What you need to know in advertising today

HearstJoanna Coles was the Editor-in-Chief of Cosmopolitan magazine.

Still reeling from Facebook’s dramatic News Feed shake-up earlier this year, publishers have been in the search of new sustainable ways to build their video businesses.

Some, like NowThis, have turned back the spotlight on their websites. Others, like Condé Nast and Refinery29, have started to take aim at over-the-top (OTT) streaming. And many, have even started to pay more attention to Twitter and Snapchat.

For Hearst, the publisher behind magazines like Cosmopolitan and Seventeen among others, the focus has been on ramping up on premium, longer-form episodic video series, with a sharp focus on YouTube.

To read more about Hearst’s work in producing premium, longer-form episodic video series on YouTube, click here.

In other news:

It’s looking more and more like Facebook’s business dodged a bullet with the Cambridge Analytica scandal. Facebook’s reputation has taken a serious hit from the Cambridge Analytica scandal, but most of the social network’s users were unaware of the scandal, according to a survey by GBH Insights.

“Europe will become a digital backwater”: There’s a new war over online privacy and metadata in Europe right now.Tech firms have begun seriously lobbying against a set of proposed European privacy laws called “ePrivacy.”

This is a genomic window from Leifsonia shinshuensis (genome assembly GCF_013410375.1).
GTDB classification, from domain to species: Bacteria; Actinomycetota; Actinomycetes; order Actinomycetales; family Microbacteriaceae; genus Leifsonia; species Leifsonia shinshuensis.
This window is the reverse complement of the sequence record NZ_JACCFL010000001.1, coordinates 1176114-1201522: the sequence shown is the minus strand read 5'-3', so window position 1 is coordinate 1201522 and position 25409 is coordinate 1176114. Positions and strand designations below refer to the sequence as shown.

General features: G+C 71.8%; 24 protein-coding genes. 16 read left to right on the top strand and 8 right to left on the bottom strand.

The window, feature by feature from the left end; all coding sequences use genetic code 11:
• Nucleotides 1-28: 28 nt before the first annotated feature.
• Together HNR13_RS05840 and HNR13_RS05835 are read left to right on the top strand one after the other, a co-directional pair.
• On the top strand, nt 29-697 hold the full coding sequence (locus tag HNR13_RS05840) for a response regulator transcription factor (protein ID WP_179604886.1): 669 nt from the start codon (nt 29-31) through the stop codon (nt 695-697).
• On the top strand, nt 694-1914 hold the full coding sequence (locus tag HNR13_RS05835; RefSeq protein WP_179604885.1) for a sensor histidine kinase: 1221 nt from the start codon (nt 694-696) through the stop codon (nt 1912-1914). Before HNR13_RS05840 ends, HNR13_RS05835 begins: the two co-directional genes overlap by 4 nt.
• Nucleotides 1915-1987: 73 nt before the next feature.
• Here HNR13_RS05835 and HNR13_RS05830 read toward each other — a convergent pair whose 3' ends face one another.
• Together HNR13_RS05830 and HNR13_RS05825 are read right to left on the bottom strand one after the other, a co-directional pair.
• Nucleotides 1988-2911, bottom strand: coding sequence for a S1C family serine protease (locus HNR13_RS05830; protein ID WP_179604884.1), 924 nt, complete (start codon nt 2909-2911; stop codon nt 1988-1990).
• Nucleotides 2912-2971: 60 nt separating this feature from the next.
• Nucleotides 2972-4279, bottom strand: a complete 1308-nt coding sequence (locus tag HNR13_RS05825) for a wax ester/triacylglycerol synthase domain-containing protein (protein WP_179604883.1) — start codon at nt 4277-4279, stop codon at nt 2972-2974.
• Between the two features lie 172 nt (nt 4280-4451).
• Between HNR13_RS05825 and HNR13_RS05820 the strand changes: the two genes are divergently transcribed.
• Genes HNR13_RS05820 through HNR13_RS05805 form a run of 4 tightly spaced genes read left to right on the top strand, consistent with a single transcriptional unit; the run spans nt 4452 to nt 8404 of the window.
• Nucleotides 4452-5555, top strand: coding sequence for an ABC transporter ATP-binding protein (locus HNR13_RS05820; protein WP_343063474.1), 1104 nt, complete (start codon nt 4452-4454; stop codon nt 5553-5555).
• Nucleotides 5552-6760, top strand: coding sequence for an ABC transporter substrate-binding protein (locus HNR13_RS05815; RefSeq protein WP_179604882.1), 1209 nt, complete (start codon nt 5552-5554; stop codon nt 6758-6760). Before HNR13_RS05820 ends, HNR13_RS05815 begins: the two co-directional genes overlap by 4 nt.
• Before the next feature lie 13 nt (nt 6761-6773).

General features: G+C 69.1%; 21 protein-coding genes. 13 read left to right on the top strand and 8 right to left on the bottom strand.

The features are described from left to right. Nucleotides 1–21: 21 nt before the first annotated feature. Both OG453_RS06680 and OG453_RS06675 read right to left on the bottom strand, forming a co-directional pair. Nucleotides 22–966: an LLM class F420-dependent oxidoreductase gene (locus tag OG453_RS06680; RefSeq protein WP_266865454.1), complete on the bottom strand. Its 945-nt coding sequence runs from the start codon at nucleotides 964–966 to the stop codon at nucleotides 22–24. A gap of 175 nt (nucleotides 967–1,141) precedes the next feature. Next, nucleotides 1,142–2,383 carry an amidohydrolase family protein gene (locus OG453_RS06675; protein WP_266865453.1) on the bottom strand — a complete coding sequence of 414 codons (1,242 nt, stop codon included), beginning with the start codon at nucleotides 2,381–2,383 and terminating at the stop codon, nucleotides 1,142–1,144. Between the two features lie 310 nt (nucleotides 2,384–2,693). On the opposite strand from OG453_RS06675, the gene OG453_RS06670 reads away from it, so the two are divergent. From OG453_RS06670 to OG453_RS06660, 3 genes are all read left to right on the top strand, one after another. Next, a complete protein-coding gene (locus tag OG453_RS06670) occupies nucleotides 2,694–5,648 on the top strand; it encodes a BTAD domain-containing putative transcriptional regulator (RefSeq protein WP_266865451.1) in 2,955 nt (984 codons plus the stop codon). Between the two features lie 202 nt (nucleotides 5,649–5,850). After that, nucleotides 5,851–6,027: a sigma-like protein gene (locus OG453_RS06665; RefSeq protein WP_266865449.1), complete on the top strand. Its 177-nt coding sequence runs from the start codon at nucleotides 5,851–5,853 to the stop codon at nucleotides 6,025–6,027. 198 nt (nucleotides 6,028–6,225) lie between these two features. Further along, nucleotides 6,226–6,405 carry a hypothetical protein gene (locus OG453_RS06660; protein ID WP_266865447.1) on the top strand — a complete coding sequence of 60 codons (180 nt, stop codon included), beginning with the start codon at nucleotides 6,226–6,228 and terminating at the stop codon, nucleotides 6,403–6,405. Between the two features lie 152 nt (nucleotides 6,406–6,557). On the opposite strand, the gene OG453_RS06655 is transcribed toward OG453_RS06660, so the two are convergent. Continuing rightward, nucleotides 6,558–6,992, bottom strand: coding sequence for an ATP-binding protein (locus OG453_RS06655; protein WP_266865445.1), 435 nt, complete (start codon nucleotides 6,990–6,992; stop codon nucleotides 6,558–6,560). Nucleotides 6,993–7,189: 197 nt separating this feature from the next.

A South Pacific nation is banning Facebook for a month as the region grapples with fake news and censorship.Facebook has been criticised recently for its role in inciting hatred and violence in Asian countries including Sri Lanka and Myanmar, where it has “turned into a beast,” according to a UN official.

Shake Shack teamed up with Silicon Valley’s favourite shoe brand for these $US100 sneakers, which were available for one day only – here’s what it was like to buy them. Getting a pair of Shake Shack-inspired sneakers involved standing in a monstrously long line on a hot day in Madison Square Park.

GDPR mayhem: Programmatic ad buying plummets in Europe. When GDPR kicked in on Friday, ad exchanges saw European ad demand volumes plummet between 25 and 40 per cent in some cases, reports Digiday.

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